a. Treatment of Fractures. Definitive treatment and care are normally performed
by the oral surgery service of a hospital's department of dentistry. In treating any
fractured bone, the objective is to bring the fragments of bone as near to their normal
relationship as possible and to immobilize them in that position long enough for a bony
union to occur and normal function to return. In most fractures of the jaw, proper
apposition of the fragments can be achieved by restoring teeth to their normal occlusal
relationship with teeth of the opposing jaw. Immobilization may be achieved by any of
several methods. The most common method is to apply wires or special arch bars to the
teeth in each jaw to provide hooks for the anchorage of small rubber bands. The rubber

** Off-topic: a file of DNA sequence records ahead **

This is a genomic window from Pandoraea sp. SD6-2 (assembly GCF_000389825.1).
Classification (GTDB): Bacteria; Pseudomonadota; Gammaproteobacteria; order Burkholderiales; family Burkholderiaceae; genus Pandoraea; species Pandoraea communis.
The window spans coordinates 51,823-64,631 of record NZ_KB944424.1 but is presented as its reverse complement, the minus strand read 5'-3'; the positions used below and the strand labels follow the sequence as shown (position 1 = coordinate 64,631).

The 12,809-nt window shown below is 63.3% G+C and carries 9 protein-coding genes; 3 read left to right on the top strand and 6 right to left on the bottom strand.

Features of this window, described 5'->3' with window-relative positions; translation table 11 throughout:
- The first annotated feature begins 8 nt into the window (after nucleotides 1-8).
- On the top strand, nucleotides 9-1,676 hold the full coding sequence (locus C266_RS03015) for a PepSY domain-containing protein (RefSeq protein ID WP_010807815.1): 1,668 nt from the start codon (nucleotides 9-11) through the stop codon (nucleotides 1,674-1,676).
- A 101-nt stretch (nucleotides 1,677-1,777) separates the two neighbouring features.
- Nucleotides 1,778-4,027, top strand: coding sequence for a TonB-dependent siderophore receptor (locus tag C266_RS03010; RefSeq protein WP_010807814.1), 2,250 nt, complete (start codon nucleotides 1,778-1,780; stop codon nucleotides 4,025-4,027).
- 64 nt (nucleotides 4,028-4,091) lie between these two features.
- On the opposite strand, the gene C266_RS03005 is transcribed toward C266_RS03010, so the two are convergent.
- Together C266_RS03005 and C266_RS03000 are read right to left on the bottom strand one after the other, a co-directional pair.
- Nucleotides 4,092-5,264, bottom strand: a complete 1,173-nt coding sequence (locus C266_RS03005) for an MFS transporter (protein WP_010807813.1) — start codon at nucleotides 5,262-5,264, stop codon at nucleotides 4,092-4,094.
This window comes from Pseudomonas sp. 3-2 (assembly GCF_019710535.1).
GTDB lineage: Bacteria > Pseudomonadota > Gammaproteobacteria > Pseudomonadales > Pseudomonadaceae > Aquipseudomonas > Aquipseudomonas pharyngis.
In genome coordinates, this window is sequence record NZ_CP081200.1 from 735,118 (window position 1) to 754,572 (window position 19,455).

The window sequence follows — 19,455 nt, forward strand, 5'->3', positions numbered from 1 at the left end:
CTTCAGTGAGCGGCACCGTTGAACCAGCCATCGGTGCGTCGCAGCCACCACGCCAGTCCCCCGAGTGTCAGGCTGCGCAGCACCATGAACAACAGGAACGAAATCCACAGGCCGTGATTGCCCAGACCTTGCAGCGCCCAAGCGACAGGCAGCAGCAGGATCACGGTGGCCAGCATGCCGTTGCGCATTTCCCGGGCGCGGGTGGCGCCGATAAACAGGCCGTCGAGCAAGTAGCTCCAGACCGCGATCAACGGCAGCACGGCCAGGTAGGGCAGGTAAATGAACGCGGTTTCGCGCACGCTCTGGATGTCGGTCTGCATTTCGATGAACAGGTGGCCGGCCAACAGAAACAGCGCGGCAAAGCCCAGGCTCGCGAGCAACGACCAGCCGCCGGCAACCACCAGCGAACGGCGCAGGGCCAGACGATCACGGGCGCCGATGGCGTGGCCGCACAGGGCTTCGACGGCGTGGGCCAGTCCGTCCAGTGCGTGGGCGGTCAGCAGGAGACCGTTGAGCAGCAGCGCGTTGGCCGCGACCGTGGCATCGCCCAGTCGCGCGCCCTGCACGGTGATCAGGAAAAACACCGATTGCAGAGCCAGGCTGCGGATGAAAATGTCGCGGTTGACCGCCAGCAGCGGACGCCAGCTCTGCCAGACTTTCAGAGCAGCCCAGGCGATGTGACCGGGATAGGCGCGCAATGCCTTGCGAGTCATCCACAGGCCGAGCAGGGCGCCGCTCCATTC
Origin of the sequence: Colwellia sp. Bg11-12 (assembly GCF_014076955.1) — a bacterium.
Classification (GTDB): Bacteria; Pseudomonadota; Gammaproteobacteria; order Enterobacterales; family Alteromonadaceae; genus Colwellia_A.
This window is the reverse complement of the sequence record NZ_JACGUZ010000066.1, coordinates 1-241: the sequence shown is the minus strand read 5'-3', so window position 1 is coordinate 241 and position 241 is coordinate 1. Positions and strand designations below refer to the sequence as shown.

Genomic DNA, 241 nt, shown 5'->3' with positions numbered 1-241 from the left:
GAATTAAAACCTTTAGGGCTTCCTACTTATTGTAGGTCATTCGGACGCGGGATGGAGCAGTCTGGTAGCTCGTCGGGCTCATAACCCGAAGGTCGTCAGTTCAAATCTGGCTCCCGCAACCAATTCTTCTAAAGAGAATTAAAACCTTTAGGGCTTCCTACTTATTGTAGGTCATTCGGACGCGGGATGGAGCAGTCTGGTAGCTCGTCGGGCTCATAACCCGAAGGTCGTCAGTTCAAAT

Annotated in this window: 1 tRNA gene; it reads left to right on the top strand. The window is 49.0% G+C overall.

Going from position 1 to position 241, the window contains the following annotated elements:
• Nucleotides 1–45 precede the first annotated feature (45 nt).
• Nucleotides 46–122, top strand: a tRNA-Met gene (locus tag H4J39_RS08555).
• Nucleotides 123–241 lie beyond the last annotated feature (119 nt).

bands are stretched from hooks of one jaw to those of the other jaw in such a way as to
maintain the correct occlusal relationship of the teeth by elastic traction. Some fractures
are immobilized by metallic or acrylic splints made to fit over the teeth. Some are held in
position by wires passed through the bone. Other fractures may require complex means
of immobilization or even bone grafts or prosthetic restorations to correct defects.
b. Postoperative Treatment. Following fracture reduction, the postoperative
treatment during the weeks of immobilization may consist of:
Daily evaluation of the efficiency of the chosen method of immobilization.
Irrigation of the patient's mouth to aid in oral hygiene.
(3) Instruction in methods of good oral hygiene and the use of a device that
delivers a pulsating stream of water, if one is available.
Instruction in the use of a child's toothbrush to aid in oral hygiene.